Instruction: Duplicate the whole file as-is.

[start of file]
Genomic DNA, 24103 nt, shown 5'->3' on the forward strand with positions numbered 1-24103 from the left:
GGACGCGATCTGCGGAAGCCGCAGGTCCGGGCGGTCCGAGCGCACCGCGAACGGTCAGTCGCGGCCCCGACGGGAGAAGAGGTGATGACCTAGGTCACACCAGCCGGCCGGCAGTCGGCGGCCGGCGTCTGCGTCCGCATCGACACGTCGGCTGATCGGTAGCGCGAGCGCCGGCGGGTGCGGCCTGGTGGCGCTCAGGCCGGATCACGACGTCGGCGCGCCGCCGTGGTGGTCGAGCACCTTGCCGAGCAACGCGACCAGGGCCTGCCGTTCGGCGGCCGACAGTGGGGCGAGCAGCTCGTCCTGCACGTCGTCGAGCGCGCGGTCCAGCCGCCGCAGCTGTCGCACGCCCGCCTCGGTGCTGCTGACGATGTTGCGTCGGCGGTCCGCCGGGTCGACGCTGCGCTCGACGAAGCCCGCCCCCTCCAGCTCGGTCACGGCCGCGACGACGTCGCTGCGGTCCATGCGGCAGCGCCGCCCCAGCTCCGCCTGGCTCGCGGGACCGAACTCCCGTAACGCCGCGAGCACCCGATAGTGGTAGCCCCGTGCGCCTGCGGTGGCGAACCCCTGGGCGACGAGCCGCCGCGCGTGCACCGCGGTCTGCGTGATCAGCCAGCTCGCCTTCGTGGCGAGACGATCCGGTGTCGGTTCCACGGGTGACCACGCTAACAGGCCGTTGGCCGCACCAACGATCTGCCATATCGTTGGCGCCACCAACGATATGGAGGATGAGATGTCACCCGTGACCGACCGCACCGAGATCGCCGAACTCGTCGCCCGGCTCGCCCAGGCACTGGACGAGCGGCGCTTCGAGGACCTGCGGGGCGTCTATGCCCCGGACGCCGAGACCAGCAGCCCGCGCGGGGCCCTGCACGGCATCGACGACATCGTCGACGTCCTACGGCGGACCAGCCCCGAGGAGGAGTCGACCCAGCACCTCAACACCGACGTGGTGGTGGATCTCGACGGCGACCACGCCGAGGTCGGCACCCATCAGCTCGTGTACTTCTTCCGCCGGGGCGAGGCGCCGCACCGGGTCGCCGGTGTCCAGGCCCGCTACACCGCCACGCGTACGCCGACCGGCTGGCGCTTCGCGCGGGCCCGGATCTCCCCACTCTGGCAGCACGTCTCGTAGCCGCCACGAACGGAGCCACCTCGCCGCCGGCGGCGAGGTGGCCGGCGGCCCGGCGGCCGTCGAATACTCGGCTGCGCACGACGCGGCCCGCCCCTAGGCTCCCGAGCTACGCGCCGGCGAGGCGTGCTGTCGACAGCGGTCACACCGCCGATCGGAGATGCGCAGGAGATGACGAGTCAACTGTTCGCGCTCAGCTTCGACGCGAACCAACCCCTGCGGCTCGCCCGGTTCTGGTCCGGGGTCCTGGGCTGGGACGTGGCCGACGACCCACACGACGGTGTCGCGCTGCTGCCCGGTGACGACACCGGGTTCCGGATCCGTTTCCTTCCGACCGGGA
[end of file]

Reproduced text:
Genomic DNA, 24103 nt, shown 5'->3' on the forward strand with positions numbered 1-24103 from the left:
GGACGCGATCTGCGGAAGCCGCAGGTCCGGGCGGTCCGAGCGCACCGCGAACGGTCAGTCGCGGCCCCGACGGGAGAAGAGGTGATGACCTAGGTCACACCAGCCGGCCGGCAGTCGGCGGCCGGCGTCTGCGTCCGCATCGACACGTCGGCTGATCGGTAGCGCGAGCGCCGGCGGGTGCGGCCTGGTGGCGCTCAGGCCGGATCACGACGTCGGCGCGCCGCCGTGGTGGTCGAGCACCTTGCCGAGCAACGCGACCAGGGCCTGCCGTTCGGCGGCCGACAGTGGGGCGAGCAGCTCGTCCTGCACGTCGTCGAGCGCGCGGTCCAGCCGCCGCAGCTGTCGCACGCCCGCCTCGGTGCTGCTGACGATGTTGCGTCGGCGGTCCGCCGGGTCGACGCTGCGCTCGACGAAGCCCGCCCCCTCCAGCTCGGTCACGGCCGCGACGACGTCGCTGCGGTCCATGCGGCAGCGCCGCCCCAGCTCCGCCTGGCTCGCGGGACCGAACTCCCGTAACGCCGCGAGCACCCGATAGTGGTAGCCCCGTGCGCCTGCGGTGGCGAACCCCTGGGCGACGAGCCGCCGCGCGTGCACCGCGGTCTGCGTGATCAGCCAGCTCGCCTTCGTGGCGAGACGATCCGGTGTCGGTTCCACGGGTGACCACGCTAACAGGCCGTTGGCCGCACCAACGATCTGCCATATCGTTGGCGCCACCAACGATATGGAGGATGAGATGTCACCCGTGACCGACCGCACCGAGATCGCCGAACTCGTCGCCCGGCTCGCCCAGGCACTGGACGAGCGGCGCTTCGAGGACCTGCGGGGCGTCTATGCCCCGGACGCCGAGACCAGCAGCCCGCGCGGGGCCCTGCACGGCATCGACGACATCGTCGACGTCCTACGGCGGACCAGCCCCGAGGAGGAGTCGACCCAGCACCTCAACACCGACGTGGTGGTGGATCTCGACGGCGACCACGCCGAGGTCGGCACCCATCAGCTCGTGTACTTCTTCCGCCGGGGCGAGGCGCCGCACCGGGTCGCCGGTGTCCAGGCCCGCTACACCGCCACGCGTACGCCGACCGGCTGGCGCTTCGCGCGGGCCCGGATCTCCCCACTCTGGCAGCACGTCTCGTAGCCGCCACGAACGGAGCCACCTCGCCGCCGGCGGCGAGGTGGCCGGCGGCCCGGCGGCCGTCGAATACTCGGCTGCGCACGACGCGGCCCGCCCCTAGGCTCCCGAGCTACGCGCCGGCGAGGCGTGCTGTCGACAGCGGTCACACCGCCGATCGGAGATGCGCAGGAGATGACGAGTCAACTGTTCGCGCTCAGCTTCGACGCGAACCAACCCCTGCGGCTCGCCCGGTTCTGGTCCGGGGTCCTGGGCTGGGACGTGGCCGACGACCCACACGACGGTGTCGCGCTGCTGCCCGGTGACGACACCGGGTTCCGGATCCGTTTCCTTCCGACCGGGA